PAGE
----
He said: "The individuals in that group accept that there are `significant errors' with Etsu. The principle of Etsu is that masking noise allows more turbine noise. But in evening wind shear conditions, the turbine is making a noise but there is little or no masking noise at ground level.

"There is a significant need to have clarity about nuisance from existing wind farms. I know of 12 families that have abandoned their home, and 160 more that are badly affected. The problem is that at the moment, we cannot adequately assess a wind farm until it is built.

"Etsu allows adverse impact from the averaging process, for instance it infers that if you have two nights annoyance and five days of quiet, then 'on average you won't be disturbed'."

He believes the technique:

  • Averages periods of little noise and excess noise gives a false impression that it is acceptable. In fact it hides the true impact;
  • Abandoning data correlation undermines the logic of ETSU-R-97 and that the wind will mask the noise;
  • Leads to significant periods of excess noise when the background is low;
  • Hides periods of adverse impact.


EPUK CONFERENCE

Amplitude modulation is real


Further claims have been made that the phenomena of amplitude modulation is being underestimated.

Amplitude modulation is when the blades cause a rise and fall in noise that feels like low frequency noise. Mike Stigwood told the Epuk conference that his measurements at various sites showed that there can be 6dB differences between high and lows and this can occur at single turbines, not just when turbines are located in straight lines or on short towers.

He says there are assumptions in Etsu that do not hold true for large turbines: Etsu restricts amplitude modulation to 3dB peak to trough - he says it is up to 10dB. Etsu says amplitude modulation is in the frequency range 800-1000Hz, Stigwood says it is actually 125-400Hz, finally he says Etsu is wrong to say that amplitude modulation reduces over distance by the time it reaches nearby homes.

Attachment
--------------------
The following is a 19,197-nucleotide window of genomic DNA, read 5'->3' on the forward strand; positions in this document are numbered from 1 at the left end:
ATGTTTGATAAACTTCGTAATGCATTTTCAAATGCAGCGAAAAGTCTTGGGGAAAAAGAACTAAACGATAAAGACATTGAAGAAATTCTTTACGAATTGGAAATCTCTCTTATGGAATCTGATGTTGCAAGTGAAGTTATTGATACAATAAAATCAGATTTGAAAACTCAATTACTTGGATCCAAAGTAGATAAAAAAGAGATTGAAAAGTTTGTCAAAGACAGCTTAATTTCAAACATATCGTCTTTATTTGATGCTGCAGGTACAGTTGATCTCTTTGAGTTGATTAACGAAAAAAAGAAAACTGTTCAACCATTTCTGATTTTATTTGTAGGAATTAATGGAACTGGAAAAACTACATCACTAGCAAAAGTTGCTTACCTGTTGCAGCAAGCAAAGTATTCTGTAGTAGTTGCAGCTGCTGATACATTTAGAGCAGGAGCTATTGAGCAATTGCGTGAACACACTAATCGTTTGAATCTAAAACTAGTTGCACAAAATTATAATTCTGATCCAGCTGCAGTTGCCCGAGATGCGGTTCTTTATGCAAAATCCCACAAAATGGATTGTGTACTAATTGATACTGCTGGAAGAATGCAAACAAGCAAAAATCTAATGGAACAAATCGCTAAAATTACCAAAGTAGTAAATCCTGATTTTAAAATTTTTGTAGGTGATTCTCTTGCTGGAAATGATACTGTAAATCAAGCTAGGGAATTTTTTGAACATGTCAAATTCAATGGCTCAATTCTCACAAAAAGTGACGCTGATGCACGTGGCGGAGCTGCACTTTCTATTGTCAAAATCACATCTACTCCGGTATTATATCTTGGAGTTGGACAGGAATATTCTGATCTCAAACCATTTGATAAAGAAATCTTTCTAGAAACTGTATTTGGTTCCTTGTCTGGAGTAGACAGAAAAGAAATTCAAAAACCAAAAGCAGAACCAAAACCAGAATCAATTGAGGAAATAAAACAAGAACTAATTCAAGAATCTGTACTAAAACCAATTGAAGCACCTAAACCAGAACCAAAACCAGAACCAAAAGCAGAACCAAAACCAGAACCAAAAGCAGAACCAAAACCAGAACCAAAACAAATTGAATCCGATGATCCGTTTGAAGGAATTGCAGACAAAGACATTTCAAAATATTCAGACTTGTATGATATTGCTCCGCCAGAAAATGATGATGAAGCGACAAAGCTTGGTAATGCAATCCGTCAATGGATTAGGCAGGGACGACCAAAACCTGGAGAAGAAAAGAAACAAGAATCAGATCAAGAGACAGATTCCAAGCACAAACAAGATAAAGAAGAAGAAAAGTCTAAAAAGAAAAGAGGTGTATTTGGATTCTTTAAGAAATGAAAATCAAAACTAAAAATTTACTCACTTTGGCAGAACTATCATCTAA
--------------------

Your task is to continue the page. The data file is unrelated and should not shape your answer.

He told the conference: "Excess amplitude modulation seems to be a much wider problem than is argued by the industry. The Salford study looked at this but following a freedom of information release many complaints were mis-labelled as not being amplitude modulation when they were (NB Feb/Mar p3).

"Current estimates indicate about 35 wind farms are causing problems. This is a very high percentage, and may be an underestimate given that many householders may not complain fearing they will be blighting their own homes."

IN BRIEF

BWEA blames nimbys for wind delays


The British Wind Energy Association claims that wind farm planning approvals by local councils slumped to "a record new low of 25%".

BWEA's State of the Industry Report shows that despite the strong growth in the number of wind farms being built, there is now an "alarming drop" in the number of new applications being approved locally.

It adds: "Approval rates at appeal are running at over twice the rate by local councils at 62%, showing that many of the fears raised at council level were unjustified. Winning approvals at appeal is second best for everyone, it is expensive, slow and cumbersome for developers and frustrating and confusing for local people." BWEA added that councils should not be unduly swayed by vocal NIMBY pressure groups but "make their judgements on the facts".




www.bwea.com

NOISE BULLETIN November 2009